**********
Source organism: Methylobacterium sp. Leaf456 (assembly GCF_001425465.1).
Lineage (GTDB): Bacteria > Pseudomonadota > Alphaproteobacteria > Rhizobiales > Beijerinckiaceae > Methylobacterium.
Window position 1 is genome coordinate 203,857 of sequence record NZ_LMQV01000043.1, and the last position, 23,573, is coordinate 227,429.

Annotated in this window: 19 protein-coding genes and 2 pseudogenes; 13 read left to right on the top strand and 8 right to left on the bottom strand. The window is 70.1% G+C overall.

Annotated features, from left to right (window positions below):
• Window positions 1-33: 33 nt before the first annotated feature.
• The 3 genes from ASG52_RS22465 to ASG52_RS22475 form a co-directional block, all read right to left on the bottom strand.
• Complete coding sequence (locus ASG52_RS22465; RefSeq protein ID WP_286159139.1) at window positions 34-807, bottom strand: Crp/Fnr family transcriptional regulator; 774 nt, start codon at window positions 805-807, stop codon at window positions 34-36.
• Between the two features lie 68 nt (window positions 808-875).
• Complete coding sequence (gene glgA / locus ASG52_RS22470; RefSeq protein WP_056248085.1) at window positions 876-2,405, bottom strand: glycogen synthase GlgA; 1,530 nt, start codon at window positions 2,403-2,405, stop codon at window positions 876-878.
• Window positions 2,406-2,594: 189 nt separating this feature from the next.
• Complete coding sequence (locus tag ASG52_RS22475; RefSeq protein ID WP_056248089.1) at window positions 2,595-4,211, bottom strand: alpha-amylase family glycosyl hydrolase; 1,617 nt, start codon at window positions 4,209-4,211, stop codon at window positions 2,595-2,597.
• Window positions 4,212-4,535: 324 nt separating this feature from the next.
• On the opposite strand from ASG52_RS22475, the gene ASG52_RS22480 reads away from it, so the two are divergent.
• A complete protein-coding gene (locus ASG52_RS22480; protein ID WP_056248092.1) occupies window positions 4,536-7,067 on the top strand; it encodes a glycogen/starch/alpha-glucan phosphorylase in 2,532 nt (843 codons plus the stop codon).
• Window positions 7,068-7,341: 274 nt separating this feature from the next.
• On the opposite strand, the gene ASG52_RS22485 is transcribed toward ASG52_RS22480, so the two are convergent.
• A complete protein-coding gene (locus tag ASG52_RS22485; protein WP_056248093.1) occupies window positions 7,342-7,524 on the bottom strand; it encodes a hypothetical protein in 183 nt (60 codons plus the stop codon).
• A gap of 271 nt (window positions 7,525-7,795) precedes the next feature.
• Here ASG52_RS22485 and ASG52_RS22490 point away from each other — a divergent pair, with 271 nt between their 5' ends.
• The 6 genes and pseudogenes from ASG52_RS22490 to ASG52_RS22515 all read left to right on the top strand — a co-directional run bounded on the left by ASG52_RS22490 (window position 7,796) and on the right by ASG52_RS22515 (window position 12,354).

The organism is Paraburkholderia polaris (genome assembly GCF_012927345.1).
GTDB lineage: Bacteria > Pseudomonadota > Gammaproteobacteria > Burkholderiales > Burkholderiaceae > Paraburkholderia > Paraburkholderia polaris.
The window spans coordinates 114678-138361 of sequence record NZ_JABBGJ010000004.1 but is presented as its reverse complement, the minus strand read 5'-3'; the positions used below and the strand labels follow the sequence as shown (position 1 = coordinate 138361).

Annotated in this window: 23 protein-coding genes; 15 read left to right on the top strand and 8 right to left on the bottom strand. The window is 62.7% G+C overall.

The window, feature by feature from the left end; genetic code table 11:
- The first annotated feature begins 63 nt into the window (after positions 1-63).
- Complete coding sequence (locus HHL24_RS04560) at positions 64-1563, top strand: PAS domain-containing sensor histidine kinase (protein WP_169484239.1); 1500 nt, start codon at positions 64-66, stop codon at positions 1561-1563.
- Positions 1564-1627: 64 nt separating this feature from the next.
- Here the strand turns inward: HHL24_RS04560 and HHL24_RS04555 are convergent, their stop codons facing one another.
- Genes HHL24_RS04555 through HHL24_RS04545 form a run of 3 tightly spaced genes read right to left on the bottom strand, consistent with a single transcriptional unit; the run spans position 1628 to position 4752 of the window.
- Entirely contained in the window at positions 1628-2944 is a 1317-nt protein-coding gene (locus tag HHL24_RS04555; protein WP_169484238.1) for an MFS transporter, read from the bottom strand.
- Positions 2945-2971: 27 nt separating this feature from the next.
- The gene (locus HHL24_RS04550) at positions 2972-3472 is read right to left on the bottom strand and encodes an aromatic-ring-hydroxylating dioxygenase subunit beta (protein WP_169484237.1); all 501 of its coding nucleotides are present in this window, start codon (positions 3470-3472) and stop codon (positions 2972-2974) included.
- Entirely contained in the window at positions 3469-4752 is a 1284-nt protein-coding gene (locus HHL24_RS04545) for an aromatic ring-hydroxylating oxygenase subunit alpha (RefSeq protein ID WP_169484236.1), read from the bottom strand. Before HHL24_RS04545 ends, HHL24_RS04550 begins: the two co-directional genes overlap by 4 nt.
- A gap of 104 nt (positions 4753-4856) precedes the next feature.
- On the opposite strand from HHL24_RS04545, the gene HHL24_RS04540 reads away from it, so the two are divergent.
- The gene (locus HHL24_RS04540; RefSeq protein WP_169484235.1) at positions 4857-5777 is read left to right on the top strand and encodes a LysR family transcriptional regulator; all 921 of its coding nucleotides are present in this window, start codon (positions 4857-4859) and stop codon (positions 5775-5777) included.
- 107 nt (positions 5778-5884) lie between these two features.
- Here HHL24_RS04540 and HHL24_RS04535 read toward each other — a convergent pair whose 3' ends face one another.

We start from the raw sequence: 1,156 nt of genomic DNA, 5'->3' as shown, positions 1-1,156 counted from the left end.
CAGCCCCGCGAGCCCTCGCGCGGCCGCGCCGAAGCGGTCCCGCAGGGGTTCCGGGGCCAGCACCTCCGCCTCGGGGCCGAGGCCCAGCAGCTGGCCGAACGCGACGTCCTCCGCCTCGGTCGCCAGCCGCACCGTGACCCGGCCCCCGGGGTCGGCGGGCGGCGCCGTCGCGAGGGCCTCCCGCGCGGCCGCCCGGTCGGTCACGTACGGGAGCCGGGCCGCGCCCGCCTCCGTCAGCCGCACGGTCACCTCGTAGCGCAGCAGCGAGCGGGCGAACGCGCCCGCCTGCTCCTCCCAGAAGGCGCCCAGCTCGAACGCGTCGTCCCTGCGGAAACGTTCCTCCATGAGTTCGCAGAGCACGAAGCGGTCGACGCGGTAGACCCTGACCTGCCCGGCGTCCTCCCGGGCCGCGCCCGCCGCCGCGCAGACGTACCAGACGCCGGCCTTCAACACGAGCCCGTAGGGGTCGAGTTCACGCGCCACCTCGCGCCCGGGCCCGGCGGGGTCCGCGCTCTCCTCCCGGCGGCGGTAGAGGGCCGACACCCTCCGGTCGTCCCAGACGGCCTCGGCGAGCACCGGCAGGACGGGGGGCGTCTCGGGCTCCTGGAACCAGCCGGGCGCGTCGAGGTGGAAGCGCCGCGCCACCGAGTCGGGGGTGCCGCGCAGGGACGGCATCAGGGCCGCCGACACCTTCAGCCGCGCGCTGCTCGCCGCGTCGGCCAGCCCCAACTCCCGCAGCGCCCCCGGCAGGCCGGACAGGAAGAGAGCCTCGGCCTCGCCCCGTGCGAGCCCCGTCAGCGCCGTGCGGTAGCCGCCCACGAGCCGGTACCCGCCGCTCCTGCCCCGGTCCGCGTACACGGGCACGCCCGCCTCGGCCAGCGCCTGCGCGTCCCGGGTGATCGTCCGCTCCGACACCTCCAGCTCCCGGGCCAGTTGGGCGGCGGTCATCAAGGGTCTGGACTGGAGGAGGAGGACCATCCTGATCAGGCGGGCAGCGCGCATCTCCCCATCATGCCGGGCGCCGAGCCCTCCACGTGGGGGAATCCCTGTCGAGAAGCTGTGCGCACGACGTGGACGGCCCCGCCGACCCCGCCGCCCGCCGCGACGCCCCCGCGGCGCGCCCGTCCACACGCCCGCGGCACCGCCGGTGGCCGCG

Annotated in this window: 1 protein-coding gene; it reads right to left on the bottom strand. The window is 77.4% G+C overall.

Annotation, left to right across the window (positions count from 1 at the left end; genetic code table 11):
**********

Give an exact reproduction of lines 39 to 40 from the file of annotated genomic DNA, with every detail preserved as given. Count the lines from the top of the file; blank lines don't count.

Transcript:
- 107 nt (positions 5778-5884) lie between these two features.
- Here HHL24_RS04540 and HHL24_RS04535 read toward each other — a convergent pair whose 3' ends face one another.